Two quaking juniors slunk from their places, and stood in the awful
presence. The crime charged against the luckless pair was that of
trespass. The system of "bounds" did not exist at Saint Kirwin's,
though there were limits of time, such being constituted by frequent
callings-over. Otherwise the school could wander as it listed, the
longest stretch obtainable being about an hour and three-quarters.
There had, however, been a good many complaints of late with regard to
boys overrunning the neighbouring pheasant coverts in search of birds'
nests, for egg-collecting had many enthusiastic votaries in the school,
and now these two luckless ones, Finch and Harris, had been collared
red-handed that very afternoon by a stalwart keeper, and hauled straight
away to the Doctor.

But where did Haviland come in? Just this way. In the course of a
severe cross-examination in private, the headmaster had elicited from
the two frightened juniors that when emerging from some forbidden ground
they had seen Haviland under circumstances which rendered it impossible
that he should not have seen them. It is only fair to the two that they
hardly knew themselves how the information had been surprised out of
them - certain it was that no other master could have done it - only the
terrible Doctor. It had been ruled of late, by reason of the frequency
of such complaints, that all cases of trespass on preserved land should
be reported, instead of being dealt with as ordinary misdemeanours by
the prefects; and here was a most flagrant instance of breach of trust
on the part of one of the latter. As for Haviland, the game was all up,
he decided. He would be deprived of his official position, and its
great and material privileges, and be reduced to the ranks. He expected
nothing less.

"Now, Haviland," said the Doctor, "how is it you did not report these
boys?"

"I ought to have, sir," was the answer.

"You ought to have," echoed the Doctor, his voice assuming its most
awe-inspiring tones. "And, did you intend to report them?"

Here was a loophole. Here was a chance held out to him. Why not grasp
it? At best he would get off with a severe wigging, at worst with an
imposition. It would only be a white lie after all, and surely under
the circumstances justifiable. The stern eyes of the headmaster seemed
to penetrate his brain, and every head was craned forward open-mouthed
for his answer. It came.

"I'm afraid I did not, sir."

"You are afraid you did not! Very well. Then there is no more to be
said." And the Doctor, bending down, was seen to be writing something
on a slip of paper - the while the whole school was on tenterhooks, but
the excitement was of a more thrilling nature than ever now. What would
be the upshot? was in every mind. A swishing of course. Not for
Haviland though; he was too old, and a prefect. He would be reduced.

Then the headmaster looked up and proceeded to pass sentence.

"These continual complaints on the part of the neighbours," he said,
"are becoming very serious indeed, and are getting the school a very bad
name. I am determined to put a stop to them, and indeed it is becoming
a grave question with me whether I shall not gate the whole school
during the remainder of the term. These two boys, who have been brought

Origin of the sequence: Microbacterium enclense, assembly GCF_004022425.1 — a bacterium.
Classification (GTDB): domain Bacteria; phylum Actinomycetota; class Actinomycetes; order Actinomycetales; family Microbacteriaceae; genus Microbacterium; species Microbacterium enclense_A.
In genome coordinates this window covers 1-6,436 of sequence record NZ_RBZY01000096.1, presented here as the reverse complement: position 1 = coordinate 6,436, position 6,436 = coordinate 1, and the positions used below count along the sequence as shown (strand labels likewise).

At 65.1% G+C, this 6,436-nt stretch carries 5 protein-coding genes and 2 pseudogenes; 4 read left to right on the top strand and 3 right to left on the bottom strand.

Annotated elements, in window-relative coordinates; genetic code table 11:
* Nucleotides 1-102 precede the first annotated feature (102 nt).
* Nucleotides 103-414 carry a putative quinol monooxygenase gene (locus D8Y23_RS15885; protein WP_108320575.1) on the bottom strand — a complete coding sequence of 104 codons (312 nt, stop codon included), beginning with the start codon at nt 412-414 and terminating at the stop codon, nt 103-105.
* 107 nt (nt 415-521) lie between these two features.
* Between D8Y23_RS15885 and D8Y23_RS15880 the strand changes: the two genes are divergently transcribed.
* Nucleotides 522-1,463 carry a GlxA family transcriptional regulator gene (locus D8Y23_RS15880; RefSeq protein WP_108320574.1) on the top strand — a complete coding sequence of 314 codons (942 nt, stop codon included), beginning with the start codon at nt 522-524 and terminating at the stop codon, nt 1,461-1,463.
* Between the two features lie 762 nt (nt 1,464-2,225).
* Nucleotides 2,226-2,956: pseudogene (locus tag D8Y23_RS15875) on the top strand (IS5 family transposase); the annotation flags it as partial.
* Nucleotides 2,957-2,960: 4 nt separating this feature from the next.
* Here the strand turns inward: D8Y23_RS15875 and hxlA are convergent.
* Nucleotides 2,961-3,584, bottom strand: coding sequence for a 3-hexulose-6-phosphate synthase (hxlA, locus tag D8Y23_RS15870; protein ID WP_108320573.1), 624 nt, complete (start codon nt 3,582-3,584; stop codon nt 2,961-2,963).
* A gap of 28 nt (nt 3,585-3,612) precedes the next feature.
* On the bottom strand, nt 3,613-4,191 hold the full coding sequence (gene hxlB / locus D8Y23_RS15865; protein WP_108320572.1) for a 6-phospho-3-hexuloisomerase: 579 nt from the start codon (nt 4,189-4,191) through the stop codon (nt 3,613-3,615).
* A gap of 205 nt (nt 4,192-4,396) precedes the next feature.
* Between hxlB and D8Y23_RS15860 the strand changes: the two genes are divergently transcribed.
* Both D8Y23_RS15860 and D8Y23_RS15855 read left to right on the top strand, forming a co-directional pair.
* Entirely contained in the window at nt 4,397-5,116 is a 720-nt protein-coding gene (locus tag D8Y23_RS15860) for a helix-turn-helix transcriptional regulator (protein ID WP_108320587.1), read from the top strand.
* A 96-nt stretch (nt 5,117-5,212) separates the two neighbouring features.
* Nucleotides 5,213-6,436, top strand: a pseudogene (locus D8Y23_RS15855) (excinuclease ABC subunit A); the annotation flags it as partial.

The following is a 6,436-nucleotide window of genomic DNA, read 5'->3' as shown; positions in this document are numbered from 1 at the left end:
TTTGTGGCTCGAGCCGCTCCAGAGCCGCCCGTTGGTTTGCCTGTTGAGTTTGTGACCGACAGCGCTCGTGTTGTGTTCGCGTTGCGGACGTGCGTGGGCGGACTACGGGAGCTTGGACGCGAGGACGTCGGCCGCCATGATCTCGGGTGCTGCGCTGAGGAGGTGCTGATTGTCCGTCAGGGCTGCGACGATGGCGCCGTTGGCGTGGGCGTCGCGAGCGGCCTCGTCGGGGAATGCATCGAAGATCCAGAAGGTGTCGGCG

up to me, represent a number of cases, I am afraid, wherein the
offenders escape undetected and unpunished: therefore I shall make a
severe example of them, and of any others in like case. And now a word
to the prefects."

A long, acrid, and bitter homily for the benefit of those officials
followed - the juniors listening with intense delight, not that the order
was especially unpopular, but simply the outcome of the glee of juvenile
human nature over those set in authority over it being rated and brought
to book in their turn. Then, having descanted on authority and trust,
and so forth, until every one of those officially endowed with such
responsibility began almost to wish they were not - with the exception
perhaps of the one who stood certain to be deprived of it - the
headmaster proceeded:

"Harris and Finch, I shall flog you both to-morrow morning after
divinity lesson, and I may add that any boy reported to me for the same
offence will certainly receive the same treatment. As for you,
Haviland," handing him the slip of paper on which he had been writing,
"you will post this upon the board. And I warn you that any further
dereliction of duty on your part brought to my notice will entail very
much more severe consequences."

Mechanically Haviland took the paper, containing of course the notice of
his suspension, and could hardly believe his eyes. This is what he
read:

"Haviland. Prefect.

"Fifteen hundred lines (of Virgil). For gross neglect of duty. Gated
till done.

"Nicholas Bowen, D.D., Headmaster."

The great bound of relief evolved by the respite of the heavier penalty
was succeeded in his mind by resentment and disgust as he realised the
magnitude of this really formidable imposition. The Doctor had left the
desk and the room, and now the whole gathering was pouring forth to the
outer air again. Not a few curious glances were turned on Haviland to
see how he took it: the two condemned juniors, however, being surrounded
by a far more boisterously sympathetic crowd - those who had been swished
before undertaking, with a hundredfold wealth of exaggeration, to
explain to these two, who had not, what it felt like, by way of
consolation.

"What's he given you, Hav?" said Medlicott, a fellow prefect, and rather
a chum of the principal victim's, looking over the notice. "That all!
You've got off cheap, I can tell you. We reckoned it meant suspension -
especially as Nick has a down on you."

"Nick," be it observed, was the inevitable name by which the redoubtable
headmaster was known among the boys. It had started as "Old Nick," but
the suggestion diabolical had been sacrificed to brevity.

"That all!" echoed Haviland wrathfully. "Fifteen hundred's a howling
stiff impos, Medlicott. And it really means two thou, for the old brute
always swears about a third of your stuff is so badly written you've got